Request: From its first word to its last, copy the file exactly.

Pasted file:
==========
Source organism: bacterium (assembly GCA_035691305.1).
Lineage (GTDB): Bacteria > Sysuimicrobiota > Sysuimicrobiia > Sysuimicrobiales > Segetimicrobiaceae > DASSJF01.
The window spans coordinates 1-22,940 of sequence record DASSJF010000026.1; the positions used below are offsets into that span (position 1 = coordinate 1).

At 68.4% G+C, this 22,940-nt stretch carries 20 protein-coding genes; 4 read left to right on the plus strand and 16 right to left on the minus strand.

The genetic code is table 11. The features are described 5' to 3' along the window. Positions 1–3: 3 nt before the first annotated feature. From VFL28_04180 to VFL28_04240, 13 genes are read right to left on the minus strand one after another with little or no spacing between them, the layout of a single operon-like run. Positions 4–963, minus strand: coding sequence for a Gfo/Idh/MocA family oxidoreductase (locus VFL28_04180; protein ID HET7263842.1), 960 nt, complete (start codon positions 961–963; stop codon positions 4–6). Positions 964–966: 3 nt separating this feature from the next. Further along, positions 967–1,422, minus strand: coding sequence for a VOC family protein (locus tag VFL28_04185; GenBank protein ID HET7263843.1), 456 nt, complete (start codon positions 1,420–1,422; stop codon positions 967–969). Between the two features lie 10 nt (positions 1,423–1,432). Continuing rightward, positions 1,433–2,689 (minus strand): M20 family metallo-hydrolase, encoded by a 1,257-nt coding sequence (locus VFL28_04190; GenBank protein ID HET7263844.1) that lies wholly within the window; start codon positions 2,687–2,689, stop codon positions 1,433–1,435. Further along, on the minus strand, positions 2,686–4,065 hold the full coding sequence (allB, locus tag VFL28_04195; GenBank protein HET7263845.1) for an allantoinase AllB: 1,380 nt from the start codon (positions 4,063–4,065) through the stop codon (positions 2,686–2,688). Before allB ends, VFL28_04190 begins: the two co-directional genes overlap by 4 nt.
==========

Source organism: bacterium (assembly GCA_035691305.1).
Lineage (GTDB): Bacteria > Sysuimicrobiota > Sysuimicrobiia > Sysuimicrobiales > Segetimicrobiaceae > DASSJF01.
The window spans coordinates 1-22,940 of sequence record DASSJF010000026.1; the positions used below are offsets into that span (position 1 = coordinate 1).

At 68.4% G+C, this 22,940-nt stretch carries 20 protein-coding genes; 4 read left to right on the plus strand and 16 right to left on the minus strand.

The genetic code is table 11. The features are described 5' to 3' along the window. Positions 1–3: 3 nt before the first annotated feature. From VFL28_04180 to VFL28_04240, 13 genes are read right to left on the minus strand one after another with little or no spacing between them, the layout of a single operon-like run. Positions 4–963, minus strand: coding sequence for a Gfo/Idh/MocA family oxidoreductase (locus VFL28_04180; protein ID HET7263842.1), 960 nt, complete (start codon positions 961–963; stop codon positions 4–6). Positions 964–966: 3 nt separating this feature from the next. Further along, positions 967–1,422, minus strand: coding sequence for a VOC family protein (locus tag VFL28_04185; GenBank protein ID HET7263843.1), 456 nt, complete (start codon positions 1,420–1,422; stop codon positions 967–969). Between the two features lie 10 nt (positions 1,423–1,432). Continuing rightward, positions 1,433–2,689 (minus strand): M20 family metallo-hydrolase, encoded by a 1,257-nt coding sequence (locus VFL28_04190; GenBank protein ID HET7263844.1) that lies wholly within the window; start codon positions 2,687–2,689, stop codon positions 1,433–1,435. Further along, on the minus strand, positions 2,686–4,065 hold the full coding sequence (allB, locus tag VFL28_04195; GenBank protein HET7263845.1) for an allantoinase AllB: 1,380 nt from the start codon (positions 4,063–4,065) through the stop codon (positions 2,686–2,688). Before allB ends, VFL28_04190 begins: the two co-directional genes overlap by 4 nt.